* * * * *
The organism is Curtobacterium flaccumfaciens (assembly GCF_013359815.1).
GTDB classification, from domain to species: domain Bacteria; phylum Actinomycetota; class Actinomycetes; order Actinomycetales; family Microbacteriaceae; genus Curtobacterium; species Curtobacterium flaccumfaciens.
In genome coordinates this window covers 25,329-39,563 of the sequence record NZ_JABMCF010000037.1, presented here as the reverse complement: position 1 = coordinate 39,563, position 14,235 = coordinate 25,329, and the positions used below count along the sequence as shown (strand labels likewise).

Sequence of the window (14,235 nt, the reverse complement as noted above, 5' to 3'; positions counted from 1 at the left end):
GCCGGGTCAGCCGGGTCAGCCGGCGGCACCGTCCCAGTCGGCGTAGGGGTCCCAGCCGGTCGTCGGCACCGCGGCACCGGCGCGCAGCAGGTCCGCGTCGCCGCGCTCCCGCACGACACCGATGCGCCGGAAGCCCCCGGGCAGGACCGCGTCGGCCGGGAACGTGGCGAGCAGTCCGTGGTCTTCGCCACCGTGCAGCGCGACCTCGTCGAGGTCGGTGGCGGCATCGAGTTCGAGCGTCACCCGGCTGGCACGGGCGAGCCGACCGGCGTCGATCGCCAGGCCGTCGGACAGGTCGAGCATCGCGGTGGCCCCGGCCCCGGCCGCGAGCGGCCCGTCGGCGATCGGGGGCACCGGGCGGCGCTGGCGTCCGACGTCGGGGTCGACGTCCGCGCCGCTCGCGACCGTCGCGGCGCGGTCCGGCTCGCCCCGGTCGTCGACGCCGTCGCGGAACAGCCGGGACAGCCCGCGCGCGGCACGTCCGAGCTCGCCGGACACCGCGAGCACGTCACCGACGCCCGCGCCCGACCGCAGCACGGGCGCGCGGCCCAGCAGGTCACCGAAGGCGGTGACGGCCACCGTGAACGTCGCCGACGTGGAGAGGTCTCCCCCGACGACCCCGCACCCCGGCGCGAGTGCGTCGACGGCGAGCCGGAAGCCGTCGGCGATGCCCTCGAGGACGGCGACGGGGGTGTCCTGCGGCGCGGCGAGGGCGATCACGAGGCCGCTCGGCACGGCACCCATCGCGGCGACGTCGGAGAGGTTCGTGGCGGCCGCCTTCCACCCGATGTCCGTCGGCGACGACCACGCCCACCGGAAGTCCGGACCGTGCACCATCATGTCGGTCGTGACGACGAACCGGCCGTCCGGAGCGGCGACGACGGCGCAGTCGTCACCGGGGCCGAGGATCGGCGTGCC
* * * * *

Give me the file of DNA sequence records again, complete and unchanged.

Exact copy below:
The organism is Curtobacterium flaccumfaciens (assembly GCF_013359815.1).
GTDB classification, from domain to species: domain Bacteria; phylum Actinomycetota; class Actinomycetes; order Actinomycetales; family Microbacteriaceae; genus Curtobacterium; species Curtobacterium flaccumfaciens.
In genome coordinates this window covers 25,329-39,563 of the sequence record NZ_JABMCF010000037.1, presented here as the reverse complement: position 1 = coordinate 39,563, position 14,235 = coordinate 25,329, and the positions used below count along the sequence as shown (strand labels likewise).

Sequence of the window (14,235 nt, the reverse complement as noted above, 5' to 3'; positions counted from 1 at the left end):
GCCGGGTCAGCCGGGTCAGCCGGCGGCACCGTCCCAGTCGGCGTAGGGGTCCCAGCCGGTCGTCGGCACCGCGGCACCGGCGCGCAGCAGGTCCGCGTCGCCGCGCTCCCGCACGACACCGATGCGCCGGAAGCCCCCGGGCAGGACCGCGTCGGCCGGGAACGTGGCGAGCAGTCCGTGGTCTTCGCCACCGTGCAGCGCGACCTCGTCGAGGTCGGTGGCGGCATCGAGTTCGAGCGTCACCCGGCTGGCACGGGCGAGCCGACCGGCGTCGATCGCCAGGCCGTCGGACAGGTCGAGCATCGCGGTGGCCCCGGCCCCGGCCGCGAGCGGCCCGTCGGCGATCGGGGGCACCGGGCGGCGCTGGCGTCCGACGTCGGGGTCGACGTCCGCGCCGCTCGCGACCGTCGCGGCGCGGTCCGGCTCGCCCCGGTCGTCGACGCCGTCGCGGAACAGCCGGGACAGCCCGCGCGCGGCACGTCCGAGCTCGCCGGACACCGCGAGCACGTCACCGACGCCCGCGCCCGACCGCAGCACGGGCGCGCGGCCCAGCAGGTCACCGAAGGCGGTGACGGCCACCGTGAACGTCGCCGACGTGGAGAGGTCTCCCCCGACGACCCCGCACCCCGGCGCGAGTGCGTCGACGGCGAGCCGGAAGCCGTCGGCGATGCCCTCGAGGACGGCGACGGGGGTGTCCTGCGGCGCGGCGAGGGCGATCACGAGGCCGCTCGGCACGGCACCCATCGCGGCGACGTCGGAGAGGTTCGTGGCGGCCGCCTTCCACCCGATGTCCGTCGGCGACGACCACGCCCACCGGAAGTCCGGACCGTGCACCATCATGTCGGTCGTGACGACGAACCGGCCGTCCGGAGCGGCGACGACGGCGCAGTCGTCACCGGGGCCGAGGATCGGCGTGCC